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Caps for AC Coupled Op-Amps

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beaker353:
Started playing around with an LM124 op-amp in single power supply config to act as a signal buffer for an audio based circuit I'm working through.  Going to pass an audio signal with a max level of about 1V RMS with a gain of 0.  I've wrapped my head around the voltage divider idea to bias the signal with half the Vcc and the need for the caps on the in and out to decouple the DC offset.  I am having a hard time however, figuring out the values for the input and output caps.  I imagine a higher value would be better, but wouldn't this roll off the lower end of the AC signal passing through it?  I don't need high fidelity, so some roll off isn't a problem.

I'm still working through learning electronics, but often get pushed projects that are a little above my head that I just need to figure out.

Thanks!  -EM

ipman:
Caps required are calculated based on what frequency you want to pass. Sometimes you need to parallel some different values to pass more bandwidth if required.
Give us more details.

ejeffrey:
The AC coupling capacitor will set the low-frequency roll-off while leaving the high frequency signals unmolested.  The capacitor needs to be large enough that the cutoff frequency is below about 20 Hz for full range audio.  The way you calculate the cutoff frequency of high-pass filter is 1/(2*pi* R1||R2 * C).  R1||R2 is the parallel resistance of the resistors in the voltage divider that set you DC bias and C is the coupling capacitor.  If you have a pair of 20 kohm resistors setting your voltage divider the parallel resistance is 10 kohm and a 1 microfarad capacitor will give you a 16 Hz cutoff frequency.

One word of caution: if you end up doing anything more complicated than a single gain stage, it is usually easier to set up a virtual earth for single-supply applications.  If you have cascaded stages of op-amp circuits it is very handy to have them all share the same virtual ground reference so you don't have to AC couple each stage.  This also allows you to heavily filter your ground reference.  Using a simple voltage divider to bias your signal has the problem that supply ripple is coupled into the signal path very strongly.

Zero999:

--- Quote from: beaker353 on July 22, 2011, 04:45:43 am ---Started playing around with an LM124 op-amp in single power supply config to act as a signal buffer for an audio based circuit I'm working through.  Going to pass an audio signal with a max level of about 1V RMS with a gain of 0.
--- End quote ---
Well with a gain of 0, the output signal will be 0V so you don't need any capacitors at all. I think you mean a gain of 1.

--- Quote ---I've wrapped my head around the voltage divider idea to bias the signal with half the Vcc and the need for the caps on the in and out to decouple the DC offset.  I am having a hard time however, figuring out the values for the input and output caps.  I imagine a higher value would be better, but wouldn't this roll off the lower end of the AC signal passing through it?  I don't need high fidelity, so some roll off isn't a problem.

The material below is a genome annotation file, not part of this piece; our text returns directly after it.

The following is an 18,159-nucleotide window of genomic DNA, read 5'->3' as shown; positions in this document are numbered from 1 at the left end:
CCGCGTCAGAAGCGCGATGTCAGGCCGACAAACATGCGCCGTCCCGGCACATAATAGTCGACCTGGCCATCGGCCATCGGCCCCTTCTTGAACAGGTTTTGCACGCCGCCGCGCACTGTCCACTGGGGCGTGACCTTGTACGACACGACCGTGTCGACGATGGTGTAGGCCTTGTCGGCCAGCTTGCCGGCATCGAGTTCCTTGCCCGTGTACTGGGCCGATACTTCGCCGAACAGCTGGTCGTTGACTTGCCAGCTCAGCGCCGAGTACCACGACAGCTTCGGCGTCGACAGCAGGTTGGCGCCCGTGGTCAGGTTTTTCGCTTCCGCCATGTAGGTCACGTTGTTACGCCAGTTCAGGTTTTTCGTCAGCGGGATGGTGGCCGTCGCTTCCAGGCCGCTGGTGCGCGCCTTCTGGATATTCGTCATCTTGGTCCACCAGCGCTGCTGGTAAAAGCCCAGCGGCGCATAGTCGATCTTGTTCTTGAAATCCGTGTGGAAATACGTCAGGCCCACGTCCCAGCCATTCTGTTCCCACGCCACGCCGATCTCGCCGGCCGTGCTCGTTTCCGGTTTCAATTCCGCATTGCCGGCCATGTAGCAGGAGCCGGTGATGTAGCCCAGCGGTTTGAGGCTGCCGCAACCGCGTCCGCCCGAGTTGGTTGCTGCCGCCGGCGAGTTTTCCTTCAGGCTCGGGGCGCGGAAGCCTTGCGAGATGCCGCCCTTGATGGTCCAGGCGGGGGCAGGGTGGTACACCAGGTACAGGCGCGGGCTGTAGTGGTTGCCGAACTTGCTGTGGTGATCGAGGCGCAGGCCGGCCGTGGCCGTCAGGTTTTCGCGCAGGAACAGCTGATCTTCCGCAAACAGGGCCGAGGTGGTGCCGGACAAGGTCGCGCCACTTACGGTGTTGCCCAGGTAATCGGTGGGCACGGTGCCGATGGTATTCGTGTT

--- End quote ---

I don't think the low frequency response is going to be the problem. The LM324 isn't really fast enough for audio, its slew rate is 0.4V/us and at 20kHz the gain is only 34dB (50). Although this probably won't be a problem for your application, you only need a slew rate of 0.355V/us (see calculation below) and a gain of 1 but we don't know what you're using the other op-amps in the package for. If the output voltage is higher than 3.18Vpp, 1.59Vp or 1.25Vrms thie signal will become distorted or the gain might not be high enough to ensure sufficient negative feedback.

sr = 2pi*Vpp
Vpp = 1*sqrt(2) = 2.83V
sr = 2pi*20*103*2.83 = 0.355*103/v = 0.355V/us
http://en.wikipedia.org/wiki/Slew_rate

beaker353:
Sorry for the late reply, most of you know how life get from time to time...  Anyhow...  Yes Hero, I meant to say a gain of "1".  I come from the pro audio world, so I think most natively in dB gain in which "O" is equal in to out.  I don't see any reason I would ever expect to feed or send voltages over 1VRMS, probably more in the 500mVRMS range.  As this is intercom signal and not anything high fidelity,  so some restriction of the bandwidth wouldn't be a problem, it might even be a good thing.  The plan was to add some low and high pass filters feeding the final stage anyhow to remove some top and bottom end.  Jeffrey, I too saw some information on creating a virtual ground to make the circuit more stable. I've attached a screen shot of a circuit snippet from the LM124 data sheet which I am using at the base for my project. Is my understanding correct that this is this a virtual ground referenced circuit?

Thanks!

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